Key in hand, I let myself in to this lavish house, and set my things down on the round table in the foyer .

A fool could tell you these people come from money, and lots of it. The husband is doing very well in a family business, that no doubt his grandfather built from scratch. From what I hear, the business is a motor spares business that’s been around in Lenasia and been in the Adam family for more than thirty years. Adam junior, the youngest son and my client today is moving down to Umhlanga to manage the new spares shop and expand the empire on the coast to include petrol service stations down there. His wife was thrilled to be moving so close to Gateway Mall, the “biggest shopping centre in the southern hemisphere” she said with so much excitement, I actually thought she was going to combust, but when she went on about her last shopping trip there a few months ago, her voice faded into oblivion as I slowly counted backwards from ten. Somewhere between six and nine in my counting reverie I imagined her shopping at the boutique stores in Gateway, blinged up on jewelry and caked up on makeup . I saw her in my mind with far too many shopping bags in her hand, when her red soled Laboutines give way and she goes tumbling head over gym toned butt into the famous fountain. This enlightening thought may have brought a smile to my face because she said “Oh so you like shopping too”. … I nodded a little ashamed at my fantasy at her expense.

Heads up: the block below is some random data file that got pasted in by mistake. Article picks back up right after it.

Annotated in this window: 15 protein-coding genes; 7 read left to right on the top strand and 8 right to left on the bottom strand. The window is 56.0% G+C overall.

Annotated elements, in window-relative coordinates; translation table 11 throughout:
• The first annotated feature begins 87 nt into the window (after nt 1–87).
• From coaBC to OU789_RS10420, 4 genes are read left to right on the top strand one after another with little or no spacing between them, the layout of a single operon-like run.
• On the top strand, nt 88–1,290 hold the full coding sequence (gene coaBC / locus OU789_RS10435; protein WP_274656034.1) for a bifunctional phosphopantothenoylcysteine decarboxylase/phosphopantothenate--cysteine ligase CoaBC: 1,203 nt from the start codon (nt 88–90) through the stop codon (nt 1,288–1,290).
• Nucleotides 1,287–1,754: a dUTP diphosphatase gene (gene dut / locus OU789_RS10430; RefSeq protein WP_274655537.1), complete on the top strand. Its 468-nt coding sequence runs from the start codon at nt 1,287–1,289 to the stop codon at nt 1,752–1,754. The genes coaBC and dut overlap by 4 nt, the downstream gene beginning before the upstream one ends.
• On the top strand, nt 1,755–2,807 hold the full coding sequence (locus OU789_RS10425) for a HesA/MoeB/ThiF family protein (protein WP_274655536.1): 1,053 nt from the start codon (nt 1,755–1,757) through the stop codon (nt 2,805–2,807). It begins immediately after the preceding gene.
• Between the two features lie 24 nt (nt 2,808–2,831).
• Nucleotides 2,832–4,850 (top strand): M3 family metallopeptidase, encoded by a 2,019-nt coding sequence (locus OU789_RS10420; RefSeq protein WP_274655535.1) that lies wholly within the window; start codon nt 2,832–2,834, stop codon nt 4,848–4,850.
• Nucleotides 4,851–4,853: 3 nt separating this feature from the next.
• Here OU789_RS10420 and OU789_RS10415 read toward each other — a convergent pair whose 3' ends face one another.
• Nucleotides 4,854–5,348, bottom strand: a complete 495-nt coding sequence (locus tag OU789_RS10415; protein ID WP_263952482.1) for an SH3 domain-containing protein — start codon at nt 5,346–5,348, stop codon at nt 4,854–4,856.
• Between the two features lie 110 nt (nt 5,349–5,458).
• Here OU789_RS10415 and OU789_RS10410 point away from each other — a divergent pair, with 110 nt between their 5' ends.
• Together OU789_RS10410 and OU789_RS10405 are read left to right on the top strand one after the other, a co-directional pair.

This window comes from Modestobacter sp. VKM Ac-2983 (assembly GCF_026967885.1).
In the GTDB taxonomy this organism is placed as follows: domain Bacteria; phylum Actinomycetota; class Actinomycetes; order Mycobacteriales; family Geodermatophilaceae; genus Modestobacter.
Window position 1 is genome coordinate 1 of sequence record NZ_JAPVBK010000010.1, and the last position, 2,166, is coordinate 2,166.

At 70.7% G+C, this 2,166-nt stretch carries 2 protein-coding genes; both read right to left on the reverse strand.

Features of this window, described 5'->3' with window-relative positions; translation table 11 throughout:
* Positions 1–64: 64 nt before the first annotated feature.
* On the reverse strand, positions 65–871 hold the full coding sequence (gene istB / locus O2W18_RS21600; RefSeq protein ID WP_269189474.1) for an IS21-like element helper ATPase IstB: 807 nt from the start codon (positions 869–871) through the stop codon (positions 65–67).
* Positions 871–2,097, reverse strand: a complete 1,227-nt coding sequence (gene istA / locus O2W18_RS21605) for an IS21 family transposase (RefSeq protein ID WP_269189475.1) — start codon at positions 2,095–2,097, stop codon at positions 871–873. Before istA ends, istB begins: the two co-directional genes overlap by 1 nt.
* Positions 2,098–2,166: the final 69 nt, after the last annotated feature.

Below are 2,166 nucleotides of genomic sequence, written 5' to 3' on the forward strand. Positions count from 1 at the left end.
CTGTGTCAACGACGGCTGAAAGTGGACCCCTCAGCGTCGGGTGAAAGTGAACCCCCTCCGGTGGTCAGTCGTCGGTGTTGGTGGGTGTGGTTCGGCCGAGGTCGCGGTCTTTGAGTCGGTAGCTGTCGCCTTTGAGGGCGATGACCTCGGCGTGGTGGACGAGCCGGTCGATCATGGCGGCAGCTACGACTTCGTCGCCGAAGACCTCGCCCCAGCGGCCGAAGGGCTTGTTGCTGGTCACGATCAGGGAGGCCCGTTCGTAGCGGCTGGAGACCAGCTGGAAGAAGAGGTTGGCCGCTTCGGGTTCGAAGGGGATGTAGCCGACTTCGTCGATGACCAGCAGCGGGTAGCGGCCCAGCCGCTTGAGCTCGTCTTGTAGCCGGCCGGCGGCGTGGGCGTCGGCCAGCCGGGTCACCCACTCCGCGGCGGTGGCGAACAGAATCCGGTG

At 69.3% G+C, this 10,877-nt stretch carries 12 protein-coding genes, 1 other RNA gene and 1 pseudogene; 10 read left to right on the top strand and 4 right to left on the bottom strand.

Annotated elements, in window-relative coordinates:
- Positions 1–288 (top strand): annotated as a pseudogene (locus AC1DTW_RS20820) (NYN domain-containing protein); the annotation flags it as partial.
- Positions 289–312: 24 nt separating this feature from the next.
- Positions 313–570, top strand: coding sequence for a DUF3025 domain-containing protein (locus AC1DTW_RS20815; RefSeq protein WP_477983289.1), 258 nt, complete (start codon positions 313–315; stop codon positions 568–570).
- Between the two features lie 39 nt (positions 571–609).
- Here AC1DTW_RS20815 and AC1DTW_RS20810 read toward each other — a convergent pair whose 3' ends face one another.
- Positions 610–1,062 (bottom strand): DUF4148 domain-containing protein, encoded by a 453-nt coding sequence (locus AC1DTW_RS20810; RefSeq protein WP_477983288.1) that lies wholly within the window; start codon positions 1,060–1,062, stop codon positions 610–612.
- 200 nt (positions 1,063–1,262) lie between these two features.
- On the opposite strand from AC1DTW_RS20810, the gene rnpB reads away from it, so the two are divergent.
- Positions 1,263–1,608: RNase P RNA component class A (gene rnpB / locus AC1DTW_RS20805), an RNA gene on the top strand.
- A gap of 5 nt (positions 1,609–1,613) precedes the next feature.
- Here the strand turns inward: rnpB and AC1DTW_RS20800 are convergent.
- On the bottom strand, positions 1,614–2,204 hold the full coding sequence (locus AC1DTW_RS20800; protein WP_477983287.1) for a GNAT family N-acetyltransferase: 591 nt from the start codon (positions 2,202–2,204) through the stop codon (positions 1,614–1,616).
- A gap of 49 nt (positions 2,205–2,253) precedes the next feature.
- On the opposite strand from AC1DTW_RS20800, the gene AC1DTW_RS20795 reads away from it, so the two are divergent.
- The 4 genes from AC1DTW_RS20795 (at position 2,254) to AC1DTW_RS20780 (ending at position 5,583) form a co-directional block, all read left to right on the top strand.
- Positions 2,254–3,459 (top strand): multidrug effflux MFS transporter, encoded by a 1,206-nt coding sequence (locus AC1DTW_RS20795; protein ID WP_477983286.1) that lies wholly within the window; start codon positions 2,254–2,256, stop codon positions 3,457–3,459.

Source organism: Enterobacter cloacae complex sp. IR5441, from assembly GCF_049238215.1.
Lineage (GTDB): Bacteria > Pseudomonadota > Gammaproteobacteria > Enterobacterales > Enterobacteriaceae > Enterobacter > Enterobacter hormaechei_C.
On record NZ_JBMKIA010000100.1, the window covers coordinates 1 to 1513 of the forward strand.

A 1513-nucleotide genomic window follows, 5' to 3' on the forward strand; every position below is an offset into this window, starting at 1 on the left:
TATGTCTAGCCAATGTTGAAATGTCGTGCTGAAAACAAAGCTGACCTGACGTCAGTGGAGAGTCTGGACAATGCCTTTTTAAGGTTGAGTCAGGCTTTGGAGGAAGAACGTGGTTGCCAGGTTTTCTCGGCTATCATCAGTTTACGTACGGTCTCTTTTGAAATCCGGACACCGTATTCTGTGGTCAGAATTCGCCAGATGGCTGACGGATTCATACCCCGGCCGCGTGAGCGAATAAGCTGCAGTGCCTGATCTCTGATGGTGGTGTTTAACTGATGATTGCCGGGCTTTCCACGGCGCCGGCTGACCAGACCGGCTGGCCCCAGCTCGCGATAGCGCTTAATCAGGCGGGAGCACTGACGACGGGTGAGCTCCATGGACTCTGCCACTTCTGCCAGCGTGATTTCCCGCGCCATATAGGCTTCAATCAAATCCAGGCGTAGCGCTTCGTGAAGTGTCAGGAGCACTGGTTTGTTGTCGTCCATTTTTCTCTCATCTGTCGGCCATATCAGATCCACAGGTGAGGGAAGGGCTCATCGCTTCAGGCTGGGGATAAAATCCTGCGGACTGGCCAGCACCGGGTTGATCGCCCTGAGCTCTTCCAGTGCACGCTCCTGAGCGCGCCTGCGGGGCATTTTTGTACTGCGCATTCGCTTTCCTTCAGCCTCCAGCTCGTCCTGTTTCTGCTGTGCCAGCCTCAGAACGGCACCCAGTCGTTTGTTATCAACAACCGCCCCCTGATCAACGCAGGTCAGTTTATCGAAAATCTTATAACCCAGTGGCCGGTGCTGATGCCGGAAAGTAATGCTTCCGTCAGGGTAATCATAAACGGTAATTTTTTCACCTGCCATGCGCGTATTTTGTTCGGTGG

Mr. Motor spares house was a lovely one. Not overdone, but architecturally elegant. No doubt it was a home bought, demolished and done up again from scratch. The family are still living in the house so it does not need too much sprucing up. A few vases of fresh flowers, and some magazines on the coffee table is all this house needs. The young couple have two children, 3 and 5 years old, and both have their own room and a special playroom, yet I seem to be picking up little toys all through the house. From the little I have seen of the young children I can tell you, Mrs Motor Spares or “Sue” as she had insisted being called when introduced as Suhayma, definitely was not nominated for Supermom of the year. The day of my initial visit was unfortunately, Maria -the domestic’s, day off. I watched in horror as each child ran circles around their parents, until they were each given an ipad and daddys iphone to keep them busy. The electronic playmates kept them entertained for about 30 min until mummy had to phone nana (grandfather) who had turned up and saved the day and… my appointment.